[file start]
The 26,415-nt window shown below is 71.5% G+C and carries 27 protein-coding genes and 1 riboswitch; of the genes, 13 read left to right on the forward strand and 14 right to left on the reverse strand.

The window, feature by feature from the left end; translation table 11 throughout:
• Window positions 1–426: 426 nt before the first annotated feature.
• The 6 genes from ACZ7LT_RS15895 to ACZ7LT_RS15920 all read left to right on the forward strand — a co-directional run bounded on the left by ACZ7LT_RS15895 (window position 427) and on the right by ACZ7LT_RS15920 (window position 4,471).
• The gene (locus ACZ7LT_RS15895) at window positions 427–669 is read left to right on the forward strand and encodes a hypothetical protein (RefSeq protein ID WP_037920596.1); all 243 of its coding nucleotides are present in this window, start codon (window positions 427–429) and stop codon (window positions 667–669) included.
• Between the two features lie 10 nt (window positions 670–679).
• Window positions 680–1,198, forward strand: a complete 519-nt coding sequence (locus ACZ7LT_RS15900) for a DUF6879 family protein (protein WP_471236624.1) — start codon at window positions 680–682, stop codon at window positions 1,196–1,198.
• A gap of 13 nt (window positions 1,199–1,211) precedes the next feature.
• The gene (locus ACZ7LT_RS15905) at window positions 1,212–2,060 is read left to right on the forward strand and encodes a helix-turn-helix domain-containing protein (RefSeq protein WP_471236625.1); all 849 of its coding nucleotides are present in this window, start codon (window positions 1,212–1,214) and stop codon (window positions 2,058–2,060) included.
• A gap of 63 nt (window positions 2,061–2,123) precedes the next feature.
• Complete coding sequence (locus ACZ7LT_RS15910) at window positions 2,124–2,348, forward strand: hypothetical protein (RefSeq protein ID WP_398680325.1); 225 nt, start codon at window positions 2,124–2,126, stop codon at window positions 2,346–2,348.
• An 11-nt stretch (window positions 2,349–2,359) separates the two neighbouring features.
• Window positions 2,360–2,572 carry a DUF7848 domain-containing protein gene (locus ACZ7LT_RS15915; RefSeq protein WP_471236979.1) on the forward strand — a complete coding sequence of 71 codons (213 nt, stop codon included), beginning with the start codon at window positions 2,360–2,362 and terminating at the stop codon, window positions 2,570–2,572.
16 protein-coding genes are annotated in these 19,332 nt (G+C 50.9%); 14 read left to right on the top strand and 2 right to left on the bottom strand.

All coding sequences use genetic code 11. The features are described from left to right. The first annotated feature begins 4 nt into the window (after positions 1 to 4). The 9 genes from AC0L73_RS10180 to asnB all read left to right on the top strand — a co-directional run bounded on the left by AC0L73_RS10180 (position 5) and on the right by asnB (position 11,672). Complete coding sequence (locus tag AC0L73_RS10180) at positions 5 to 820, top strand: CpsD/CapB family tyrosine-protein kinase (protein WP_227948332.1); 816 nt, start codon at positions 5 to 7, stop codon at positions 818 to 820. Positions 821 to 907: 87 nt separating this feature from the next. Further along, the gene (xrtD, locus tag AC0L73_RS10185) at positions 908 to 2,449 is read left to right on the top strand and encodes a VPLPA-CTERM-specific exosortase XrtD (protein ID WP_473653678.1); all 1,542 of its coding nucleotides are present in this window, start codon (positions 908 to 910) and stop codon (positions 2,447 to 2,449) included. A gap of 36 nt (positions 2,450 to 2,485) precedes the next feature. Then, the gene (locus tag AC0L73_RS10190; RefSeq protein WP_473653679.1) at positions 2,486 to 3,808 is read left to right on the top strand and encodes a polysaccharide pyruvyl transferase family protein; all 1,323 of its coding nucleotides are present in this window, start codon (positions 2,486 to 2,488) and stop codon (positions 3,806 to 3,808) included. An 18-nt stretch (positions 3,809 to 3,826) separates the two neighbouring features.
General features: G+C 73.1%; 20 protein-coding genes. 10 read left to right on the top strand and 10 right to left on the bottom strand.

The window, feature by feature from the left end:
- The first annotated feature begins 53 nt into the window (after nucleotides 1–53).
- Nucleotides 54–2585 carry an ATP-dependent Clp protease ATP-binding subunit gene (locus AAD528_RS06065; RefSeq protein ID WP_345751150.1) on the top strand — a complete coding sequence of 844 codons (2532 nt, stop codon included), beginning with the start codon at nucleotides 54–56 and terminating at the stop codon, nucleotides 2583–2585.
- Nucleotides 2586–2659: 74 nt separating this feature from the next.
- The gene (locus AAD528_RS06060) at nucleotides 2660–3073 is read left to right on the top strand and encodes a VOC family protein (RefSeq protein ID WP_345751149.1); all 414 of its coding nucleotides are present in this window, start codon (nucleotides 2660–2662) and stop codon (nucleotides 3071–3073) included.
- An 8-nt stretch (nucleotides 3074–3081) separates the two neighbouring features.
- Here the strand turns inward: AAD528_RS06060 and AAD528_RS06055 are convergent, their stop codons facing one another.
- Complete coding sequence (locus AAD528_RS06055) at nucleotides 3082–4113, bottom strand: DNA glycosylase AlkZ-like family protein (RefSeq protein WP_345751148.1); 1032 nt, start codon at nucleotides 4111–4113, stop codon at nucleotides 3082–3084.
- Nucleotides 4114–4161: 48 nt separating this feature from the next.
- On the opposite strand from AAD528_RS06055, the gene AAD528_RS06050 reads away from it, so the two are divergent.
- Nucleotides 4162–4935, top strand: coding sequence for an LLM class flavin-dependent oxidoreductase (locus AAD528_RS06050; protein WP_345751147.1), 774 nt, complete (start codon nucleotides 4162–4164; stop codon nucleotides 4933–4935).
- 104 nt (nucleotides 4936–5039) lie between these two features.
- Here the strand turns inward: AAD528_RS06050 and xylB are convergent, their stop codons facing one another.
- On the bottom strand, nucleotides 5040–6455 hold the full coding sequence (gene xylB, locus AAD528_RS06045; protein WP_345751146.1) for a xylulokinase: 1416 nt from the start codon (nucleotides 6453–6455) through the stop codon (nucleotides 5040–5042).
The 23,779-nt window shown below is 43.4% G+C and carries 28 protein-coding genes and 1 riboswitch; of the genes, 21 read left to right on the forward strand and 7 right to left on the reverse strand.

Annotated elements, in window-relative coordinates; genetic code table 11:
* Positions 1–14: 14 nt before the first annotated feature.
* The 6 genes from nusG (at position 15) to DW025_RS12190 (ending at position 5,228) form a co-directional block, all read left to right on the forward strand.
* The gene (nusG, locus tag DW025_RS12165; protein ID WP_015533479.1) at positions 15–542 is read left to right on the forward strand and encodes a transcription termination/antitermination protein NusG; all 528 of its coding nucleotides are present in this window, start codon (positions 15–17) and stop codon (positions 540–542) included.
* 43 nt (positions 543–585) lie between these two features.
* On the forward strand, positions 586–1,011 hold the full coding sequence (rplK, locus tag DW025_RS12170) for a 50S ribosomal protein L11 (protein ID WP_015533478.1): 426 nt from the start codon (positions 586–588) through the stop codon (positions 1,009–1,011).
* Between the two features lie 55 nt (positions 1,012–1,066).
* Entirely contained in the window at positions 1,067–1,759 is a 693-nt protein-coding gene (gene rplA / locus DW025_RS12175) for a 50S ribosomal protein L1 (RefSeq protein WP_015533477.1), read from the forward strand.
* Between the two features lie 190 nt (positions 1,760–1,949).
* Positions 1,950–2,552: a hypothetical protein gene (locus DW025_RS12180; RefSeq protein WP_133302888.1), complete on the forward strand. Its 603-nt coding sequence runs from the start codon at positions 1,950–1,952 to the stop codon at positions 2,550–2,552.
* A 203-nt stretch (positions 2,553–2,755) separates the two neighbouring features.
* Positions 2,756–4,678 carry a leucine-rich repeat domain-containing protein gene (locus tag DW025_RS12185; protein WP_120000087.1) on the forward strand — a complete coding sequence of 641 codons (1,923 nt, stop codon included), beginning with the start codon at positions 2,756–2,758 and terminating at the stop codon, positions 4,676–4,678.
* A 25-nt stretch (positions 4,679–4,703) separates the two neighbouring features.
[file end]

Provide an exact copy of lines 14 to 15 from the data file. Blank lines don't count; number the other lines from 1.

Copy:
16 protein-coding genes are annotated in these 19,332 nt (G+C 50.9%); 14 read left to right on the top strand and 2 right to left on the bottom strand.

All coding sequences use genetic code 11. The features are described from left to right. The first annotated feature begins 4 nt into the window (after positions 1 to 4). The 9 genes from AC0L73_RS10180 to asnB all read left to right on the top strand — a co-directional run bounded on the left by AC0L73_RS10180 (position 5) and on the right by asnB (position 11,672). Complete coding sequence (locus tag AC0L73_RS10180) at positions 5 to 820, top strand: CpsD/CapB family tyrosine-protein kinase (protein WP_227948332.1); 816 nt, start codon at positions 5 to 7, stop codon at positions 818 to 820. Positions 821 to 907: 87 nt separating this feature from the next. Further along, the gene (xrtD, locus tag AC0L73_RS10185) at positions 908 to 2,449 is read left to right on the top strand and encodes a VPLPA-CTERM-specific exosortase XrtD (protein ID WP_473653678.1); all 1,542 of its coding nucleotides are present in this window, start codon (positions 908 to 910) and stop codon (positions 2,447 to 2,449) included. A gap of 36 nt (positions 2,450 to 2,485) precedes the next feature. Then, the gene (locus tag AC0L73_RS10190; RefSeq protein WP_473653679.1) at positions 2,486 to 3,808 is read left to right on the top strand and encodes a polysaccharide pyruvyl transferase family protein; all 1,323 of its coding nucleotides are present in this window, start codon (positions 2,486 to 2,488) and stop codon (positions 3,806 to 3,808) included. An 18-nt stretch (positions 3,809 to 3,826) separates the two neighbouring features.